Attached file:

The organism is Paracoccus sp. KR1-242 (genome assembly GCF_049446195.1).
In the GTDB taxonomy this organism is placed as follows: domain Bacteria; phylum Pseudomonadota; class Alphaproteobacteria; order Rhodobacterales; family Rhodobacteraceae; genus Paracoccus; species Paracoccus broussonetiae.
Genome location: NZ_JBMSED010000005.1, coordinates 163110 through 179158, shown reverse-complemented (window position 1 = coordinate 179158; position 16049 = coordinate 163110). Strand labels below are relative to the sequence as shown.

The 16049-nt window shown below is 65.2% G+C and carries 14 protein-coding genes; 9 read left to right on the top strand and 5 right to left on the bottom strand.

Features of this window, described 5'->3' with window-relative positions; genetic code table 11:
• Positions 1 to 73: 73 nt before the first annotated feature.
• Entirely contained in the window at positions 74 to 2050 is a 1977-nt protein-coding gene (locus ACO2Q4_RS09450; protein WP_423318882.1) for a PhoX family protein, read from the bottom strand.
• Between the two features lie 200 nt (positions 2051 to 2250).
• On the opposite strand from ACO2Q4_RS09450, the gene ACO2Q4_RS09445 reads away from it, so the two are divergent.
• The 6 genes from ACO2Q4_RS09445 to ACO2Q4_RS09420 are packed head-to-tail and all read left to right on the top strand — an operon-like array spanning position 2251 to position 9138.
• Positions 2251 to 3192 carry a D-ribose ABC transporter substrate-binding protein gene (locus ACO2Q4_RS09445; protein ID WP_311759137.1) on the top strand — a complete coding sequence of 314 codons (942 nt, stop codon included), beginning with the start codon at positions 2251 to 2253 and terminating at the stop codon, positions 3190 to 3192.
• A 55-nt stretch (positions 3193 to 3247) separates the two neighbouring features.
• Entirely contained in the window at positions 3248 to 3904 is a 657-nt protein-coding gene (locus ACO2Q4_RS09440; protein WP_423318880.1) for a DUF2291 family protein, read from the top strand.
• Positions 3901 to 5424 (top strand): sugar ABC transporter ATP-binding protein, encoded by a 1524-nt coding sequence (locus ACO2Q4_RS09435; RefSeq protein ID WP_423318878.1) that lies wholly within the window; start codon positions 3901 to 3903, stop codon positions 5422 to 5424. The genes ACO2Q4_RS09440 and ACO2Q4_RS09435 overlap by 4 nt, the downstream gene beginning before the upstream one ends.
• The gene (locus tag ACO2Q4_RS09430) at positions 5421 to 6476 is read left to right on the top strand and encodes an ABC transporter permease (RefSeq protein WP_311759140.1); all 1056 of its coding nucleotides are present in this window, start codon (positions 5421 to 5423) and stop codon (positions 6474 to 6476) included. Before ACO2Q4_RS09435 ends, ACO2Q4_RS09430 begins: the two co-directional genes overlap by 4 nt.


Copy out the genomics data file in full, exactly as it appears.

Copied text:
The organism is Paracoccus sp. KR1-242 (genome assembly GCF_049446195.1).
In the GTDB taxonomy this organism is placed as follows: domain Bacteria; phylum Pseudomonadota; class Alphaproteobacteria; order Rhodobacterales; family Rhodobacteraceae; genus Paracoccus; species Paracoccus broussonetiae.
Genome location: NZ_JBMSED010000005.1, coordinates 163110 through 179158, shown reverse-complemented (window position 1 = coordinate 179158; position 16049 = coordinate 163110). Strand labels below are relative to the sequence as shown.

The 16049-nt window shown below is 65.2% G+C and carries 14 protein-coding genes; 9 read left to right on the top strand and 5 right to left on the bottom strand.

Features of this window, described 5'->3' with window-relative positions; genetic code table 11:
• Positions 1 to 73: 73 nt before the first annotated feature.
• Entirely contained in the window at positions 74 to 2050 is a 1977-nt protein-coding gene (locus ACO2Q4_RS09450; protein WP_423318882.1) for a PhoX family protein, read from the bottom strand.
• Between the two features lie 200 nt (positions 2051 to 2250).
• On the opposite strand from ACO2Q4_RS09450, the gene ACO2Q4_RS09445 reads away from it, so the two are divergent.
• The 6 genes from ACO2Q4_RS09445 to ACO2Q4_RS09420 are packed head-to-tail and all read left to right on the top strand — an operon-like array spanning position 2251 to position 9138.
• Positions 2251 to 3192 carry a D-ribose ABC transporter substrate-binding protein gene (locus ACO2Q4_RS09445; protein ID WP_311759137.1) on the top strand — a complete coding sequence of 314 codons (942 nt, stop codon included), beginning with the start codon at positions 2251 to 2253 and terminating at the stop codon, positions 3190 to 3192.
• A 55-nt stretch (positions 3193 to 3247) separates the two neighbouring features.
• Entirely contained in the window at positions 3248 to 3904 is a 657-nt protein-coding gene (locus ACO2Q4_RS09440; protein WP_423318880.1) for a DUF2291 family protein, read from the top strand.
• Positions 3901 to 5424 (top strand): sugar ABC transporter ATP-binding protein, encoded by a 1524-nt coding sequence (locus ACO2Q4_RS09435; RefSeq protein ID WP_423318878.1) that lies wholly within the window; start codon positions 3901 to 3903, stop codon positions 5422 to 5424. The genes ACO2Q4_RS09440 and ACO2Q4_RS09435 overlap by 4 nt, the downstream gene beginning before the upstream one ends.
• The gene (locus tag ACO2Q4_RS09430) at positions 5421 to 6476 is read left to right on the top strand and encodes an ABC transporter permease (RefSeq protein WP_311759140.1); all 1056 of its coding nucleotides are present in this window, start codon (positions 5421 to 5423) and stop codon (positions 6474 to 6476) included. Before ACO2Q4_RS09435 ends, ACO2Q4_RS09430 begins: the two co-directional genes overlap by 4 nt.